Design Trends: Retro Revival

From the return of wallpaper to bright, splashy colors, interior design elements from several eras past have recently been showing up in homes once again.
Local interior designer Bridget Chirigos. Photo courtesy Bridget Chirigos

Old has been made new again with trends popularized in decades past making a comeback (with a contemporary twist) in modern homes. Local interior designer Bridget Chirigos, of her eponymous firm Chirigos Designs, says, “We’re seeing mainstream stores like CB2 and West Elm beginning to carry some of these pieces again, and it’s really exciting.” If you’re looking to add a touch of retro flair to your own interiors, Chirigos shares some trends below to try out.

Bolder Colors

The ubiquitous color palettes consisting of neutral white, beige, and gray tones are being replaced with brighter, bolder hues. While those safer shades will never quite be considered “out of style” due to their multipurpose natures, Chirigos has been noticing a renaissance of deep greens, rich wines, and even sunny citrines. “I always tell clients not to worry about what other people think, and to color outside the lines a little bit,” says Chirigos. “If you love a color, go for it! Buy the full sofa in that color!” And if you’re nervous, the designer recommends testing out colors in smaller doses through artwork and accessories, whether it’s painting a side table, adding a throw to your couch, or trying out a bolster pillow in your bedroom.

Home decor accents like pillows and rugs are the perfect places to add some prints. Photo by Sue Navarro

Patterns & Prints

While geometric patterns have been present since the midcentury, Chirigos notes that she’s beginning to see a more contemporary take on the ones found in accessories like pillows and rugs. “They [geometrics] are beginning to go a little Hollywood glam, with a nod to Art Deco,” she explains, “which is super fun. Stripes, larger-scale herringbone—they’re all great ways to add architectural features to a space that may not have a lot to start with.”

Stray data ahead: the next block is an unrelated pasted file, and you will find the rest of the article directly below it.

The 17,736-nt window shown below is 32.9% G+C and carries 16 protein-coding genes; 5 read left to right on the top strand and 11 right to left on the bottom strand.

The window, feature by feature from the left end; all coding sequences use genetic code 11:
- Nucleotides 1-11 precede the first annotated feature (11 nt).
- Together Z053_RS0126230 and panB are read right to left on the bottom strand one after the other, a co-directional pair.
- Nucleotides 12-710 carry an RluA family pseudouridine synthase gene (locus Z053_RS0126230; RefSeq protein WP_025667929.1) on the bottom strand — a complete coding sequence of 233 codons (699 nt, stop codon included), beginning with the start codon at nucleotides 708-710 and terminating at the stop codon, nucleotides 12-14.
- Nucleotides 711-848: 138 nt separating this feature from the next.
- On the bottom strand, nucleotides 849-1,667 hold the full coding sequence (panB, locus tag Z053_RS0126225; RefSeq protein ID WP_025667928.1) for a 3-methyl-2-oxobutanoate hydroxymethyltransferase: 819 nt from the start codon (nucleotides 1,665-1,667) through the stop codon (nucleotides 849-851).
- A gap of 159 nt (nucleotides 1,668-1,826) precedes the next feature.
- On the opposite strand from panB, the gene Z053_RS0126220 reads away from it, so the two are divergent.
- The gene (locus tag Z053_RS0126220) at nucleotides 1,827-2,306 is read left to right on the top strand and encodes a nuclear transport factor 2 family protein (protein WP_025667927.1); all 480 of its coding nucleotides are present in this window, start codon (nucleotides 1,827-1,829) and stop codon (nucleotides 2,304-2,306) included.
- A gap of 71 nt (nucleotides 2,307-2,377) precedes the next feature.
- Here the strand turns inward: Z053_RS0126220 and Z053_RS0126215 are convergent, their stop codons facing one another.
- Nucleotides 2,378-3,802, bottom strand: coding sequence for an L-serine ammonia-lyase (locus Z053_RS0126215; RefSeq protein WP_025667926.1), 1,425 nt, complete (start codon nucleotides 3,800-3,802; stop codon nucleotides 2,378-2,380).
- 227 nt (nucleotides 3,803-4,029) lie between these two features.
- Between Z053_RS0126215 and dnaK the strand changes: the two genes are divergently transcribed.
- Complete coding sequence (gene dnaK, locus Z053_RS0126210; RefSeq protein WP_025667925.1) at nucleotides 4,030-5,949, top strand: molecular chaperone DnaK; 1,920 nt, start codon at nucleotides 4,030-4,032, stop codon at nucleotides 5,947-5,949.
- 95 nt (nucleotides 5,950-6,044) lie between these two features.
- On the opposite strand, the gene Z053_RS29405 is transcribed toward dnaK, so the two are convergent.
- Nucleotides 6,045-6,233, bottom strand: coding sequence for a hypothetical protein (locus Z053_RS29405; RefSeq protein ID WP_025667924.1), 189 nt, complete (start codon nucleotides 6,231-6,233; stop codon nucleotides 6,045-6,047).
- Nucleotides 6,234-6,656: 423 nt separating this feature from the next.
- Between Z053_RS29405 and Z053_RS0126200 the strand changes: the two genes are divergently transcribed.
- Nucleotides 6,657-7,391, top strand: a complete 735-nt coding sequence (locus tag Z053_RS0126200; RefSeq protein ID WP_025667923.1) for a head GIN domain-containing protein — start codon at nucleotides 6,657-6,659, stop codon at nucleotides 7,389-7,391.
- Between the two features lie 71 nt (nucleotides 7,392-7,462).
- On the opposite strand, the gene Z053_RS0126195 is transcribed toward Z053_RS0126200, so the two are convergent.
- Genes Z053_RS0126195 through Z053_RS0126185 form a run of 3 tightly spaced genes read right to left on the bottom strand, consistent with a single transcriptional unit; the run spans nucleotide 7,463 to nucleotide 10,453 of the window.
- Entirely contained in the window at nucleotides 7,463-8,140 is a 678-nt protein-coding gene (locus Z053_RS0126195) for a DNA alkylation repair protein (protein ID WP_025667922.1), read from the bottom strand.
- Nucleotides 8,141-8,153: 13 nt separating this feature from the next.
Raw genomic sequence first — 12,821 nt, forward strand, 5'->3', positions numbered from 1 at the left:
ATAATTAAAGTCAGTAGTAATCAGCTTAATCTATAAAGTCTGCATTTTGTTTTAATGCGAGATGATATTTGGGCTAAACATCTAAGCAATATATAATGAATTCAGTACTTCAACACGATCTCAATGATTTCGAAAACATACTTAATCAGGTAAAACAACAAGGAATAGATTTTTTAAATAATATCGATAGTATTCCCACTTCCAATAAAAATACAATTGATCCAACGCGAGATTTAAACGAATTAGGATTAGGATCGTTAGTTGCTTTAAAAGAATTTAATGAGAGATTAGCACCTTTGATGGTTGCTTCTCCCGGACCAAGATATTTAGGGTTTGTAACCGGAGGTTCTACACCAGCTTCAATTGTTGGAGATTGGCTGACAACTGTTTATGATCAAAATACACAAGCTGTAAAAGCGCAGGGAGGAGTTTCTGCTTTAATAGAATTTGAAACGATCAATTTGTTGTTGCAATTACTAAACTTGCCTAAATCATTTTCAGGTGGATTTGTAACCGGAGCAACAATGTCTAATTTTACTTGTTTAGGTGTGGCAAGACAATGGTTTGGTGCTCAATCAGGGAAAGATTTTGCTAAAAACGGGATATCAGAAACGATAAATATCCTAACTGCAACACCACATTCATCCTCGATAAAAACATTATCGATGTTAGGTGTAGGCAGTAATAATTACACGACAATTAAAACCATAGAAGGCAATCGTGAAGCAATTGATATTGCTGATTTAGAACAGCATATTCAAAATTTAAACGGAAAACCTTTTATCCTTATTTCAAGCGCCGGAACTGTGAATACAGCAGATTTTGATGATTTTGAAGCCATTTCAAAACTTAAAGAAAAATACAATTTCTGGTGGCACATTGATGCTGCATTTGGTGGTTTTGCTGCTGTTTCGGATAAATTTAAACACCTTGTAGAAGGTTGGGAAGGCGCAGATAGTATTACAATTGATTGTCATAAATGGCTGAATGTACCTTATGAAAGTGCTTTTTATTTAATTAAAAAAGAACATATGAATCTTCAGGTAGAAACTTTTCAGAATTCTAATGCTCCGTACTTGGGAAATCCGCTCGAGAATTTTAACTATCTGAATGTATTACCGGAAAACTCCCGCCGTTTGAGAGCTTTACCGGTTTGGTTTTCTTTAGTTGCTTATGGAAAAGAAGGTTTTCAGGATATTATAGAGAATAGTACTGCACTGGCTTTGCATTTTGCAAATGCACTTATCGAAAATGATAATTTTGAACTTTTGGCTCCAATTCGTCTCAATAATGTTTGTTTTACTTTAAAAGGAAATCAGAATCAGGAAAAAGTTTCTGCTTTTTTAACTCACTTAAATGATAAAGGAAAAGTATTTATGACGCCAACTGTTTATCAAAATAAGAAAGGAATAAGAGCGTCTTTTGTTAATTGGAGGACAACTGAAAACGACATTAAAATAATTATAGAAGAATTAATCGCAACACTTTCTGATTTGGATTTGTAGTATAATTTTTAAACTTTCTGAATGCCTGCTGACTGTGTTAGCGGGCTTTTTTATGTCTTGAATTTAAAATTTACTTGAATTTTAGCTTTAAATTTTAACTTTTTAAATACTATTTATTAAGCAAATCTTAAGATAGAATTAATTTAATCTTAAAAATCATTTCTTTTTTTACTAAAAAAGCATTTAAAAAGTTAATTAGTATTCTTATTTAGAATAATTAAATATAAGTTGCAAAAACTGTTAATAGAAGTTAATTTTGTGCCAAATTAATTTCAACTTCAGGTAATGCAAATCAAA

Curved Lines

Curved edges in chairs and tables help lend softness to interior spaces. Photo by Sue Navarro

Harsher, straight lines are being replaced with softer, curved lines and organic shapes, which suggest grace and rhythm and can add an elegant air to interiors. “We have so many hard lines in our spaces already, so it’s nice to soften those sharper edges with curved pieces, like chairs and sofas that have curved backs and round coffee tables,” explains Chirigos. “I’ve even seen coffee tables that are almost drum-like—heavy and thick, and they really make a statement in the space.”

Textures & Wallpaper

Colorful yarn art by a local artist adds a touch of texture in the corner of this room. Photo courtesy Brooke Voss Design

Faux furs, fiber art, macramé, velvets, you name it—texture is definitely having a moment right now. Wallpaper in particular is a perfect way to add a touch of texture into your home and warm your interiors, whether it’s with an accent wall, a framed panel, or even on the ceiling. “People tend to get scared of wallpaper because they’ve been taking it down for the past 10 years, but now there’s some wonderful removable wallpaper on the market, which is perfect if you’re scared of the commitment,” says Chirigos. “Plus, we’re rarely seeing entire rooms done up in wallpaper. It’s usually smaller areas or accent walls.”

Mixing Modern + Vintage

“I think what people need to know is they can hang onto their things and make them look new again by pairing them with something from a different era,” says Chirigos. “I have a burl wood chest from my mother I grew up with in the ‘70s, and now burl wood is back in style. So I put an updated lamp on it, and now it’s new. The typical rule of thumb is to skip a generation—for example, you don’t want to put something from the ‘80s and something from the ‘90s together. Space them out a bit.”

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